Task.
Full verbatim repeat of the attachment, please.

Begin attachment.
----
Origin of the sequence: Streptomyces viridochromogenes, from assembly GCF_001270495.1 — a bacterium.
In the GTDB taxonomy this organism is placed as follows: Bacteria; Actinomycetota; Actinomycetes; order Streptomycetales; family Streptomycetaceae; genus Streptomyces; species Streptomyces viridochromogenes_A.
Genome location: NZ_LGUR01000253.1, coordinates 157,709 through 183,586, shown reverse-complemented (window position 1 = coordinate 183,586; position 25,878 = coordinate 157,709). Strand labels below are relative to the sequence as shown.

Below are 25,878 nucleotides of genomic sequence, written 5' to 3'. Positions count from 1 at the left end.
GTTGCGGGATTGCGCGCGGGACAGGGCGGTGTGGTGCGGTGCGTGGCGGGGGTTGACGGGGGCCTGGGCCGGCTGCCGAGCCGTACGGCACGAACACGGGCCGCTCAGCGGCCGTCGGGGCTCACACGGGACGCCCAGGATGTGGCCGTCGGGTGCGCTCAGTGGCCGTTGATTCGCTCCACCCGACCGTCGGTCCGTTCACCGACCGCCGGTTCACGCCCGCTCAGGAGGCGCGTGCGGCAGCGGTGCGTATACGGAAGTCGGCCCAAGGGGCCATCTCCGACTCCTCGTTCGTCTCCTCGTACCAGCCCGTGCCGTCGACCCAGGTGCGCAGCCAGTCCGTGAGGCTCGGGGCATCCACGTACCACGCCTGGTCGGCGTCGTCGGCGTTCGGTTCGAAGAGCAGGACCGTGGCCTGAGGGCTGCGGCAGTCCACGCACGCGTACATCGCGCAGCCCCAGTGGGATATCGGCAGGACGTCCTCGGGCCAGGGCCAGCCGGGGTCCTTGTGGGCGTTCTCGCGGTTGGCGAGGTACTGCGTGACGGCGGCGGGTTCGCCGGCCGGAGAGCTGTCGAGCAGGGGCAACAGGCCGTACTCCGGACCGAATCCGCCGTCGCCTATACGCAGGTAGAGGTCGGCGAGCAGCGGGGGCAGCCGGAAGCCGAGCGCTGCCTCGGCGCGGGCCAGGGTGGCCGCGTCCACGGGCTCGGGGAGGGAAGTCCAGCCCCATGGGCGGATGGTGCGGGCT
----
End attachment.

Origin of the sequence: Streptomyces viridochromogenes, from assembly GCF_001270495.1 — a bacterium.
In the GTDB taxonomy this organism is placed as follows: Bacteria; Actinomycetota; Actinomycetes; order Streptomycetales; family Streptomycetaceae; genus Streptomyces; species Streptomyces viridochromogenes_A.
Genome location: NZ_LGUR01000253.1, coordinates 157,709 through 183,586, shown reverse-complemented (window position 1 = coordinate 183,586; position 25,878 = coordinate 157,709). Strand labels below are relative to the sequence as shown.

Below are 25,878 nucleotides of genomic sequence, written 5' to 3'. Positions count from 1 at the left end.
GTTGCGGGATTGCGCGCGGGACAGGGCGGTGTGGTGCGGTGCGTGGCGGGGGTTGACGGGGGCCTGGGCCGGCTGCCGAGCCGTACGGCACGAACACGGGCCGCTCAGCGGCCGTCGGGGCTCACACGGGACGCCCAGGATGTGGCCGTCGGGTGCGCTCAGTGGCCGTTGATTCGCTCCACCCGACCGTCGGTCCGTTCACCGACCGCCGGTTCACGCCCGCTCAGGAGGCGCGTGCGGCAGCGGTGCGTATACGGAAGTCGGCCCAAGGGGCCATCTCCGACTCCTCGTTCGTCTCCTCGTACCAGCCCGTGCCGTCGACCCAGGTGCGCAGCCAGTCCGTGAGGCTCGGGGCATCCACGTACCACGCCTGGTCGGCGTCGTCGGCGTTCGGTTCGAAGAGCAGGACCGTGGCCTGAGGGCTGCGGCAGTCCACGCACGCGTACATCGCGCAGCCCCAGTGGGATATCGGCAGGACGTCCTCGGGCCAGGGCCAGCCGGGGTCCTTGTGGGCGTTCTCGCGGTTGGCGAGGTACTGCGTGACGGCGGCGGGTTCGCCGGCCGGAGAGCTGTCGAGCAGGGGCAACAGGCCGTACTCCGGACCGAATCCGCCGTCGCCTATACGCAGGTAGAGGTCGGCGAGCAGCGGGGGCAGCCGGAAGCCGAGCGCTGCCTCGGCGCGGGCCAGGGTGGCCGCGTCCACGGGCTCGGGGAGGGAAGTCCAGCCCCATGGGCGGATGGTGCGGGCT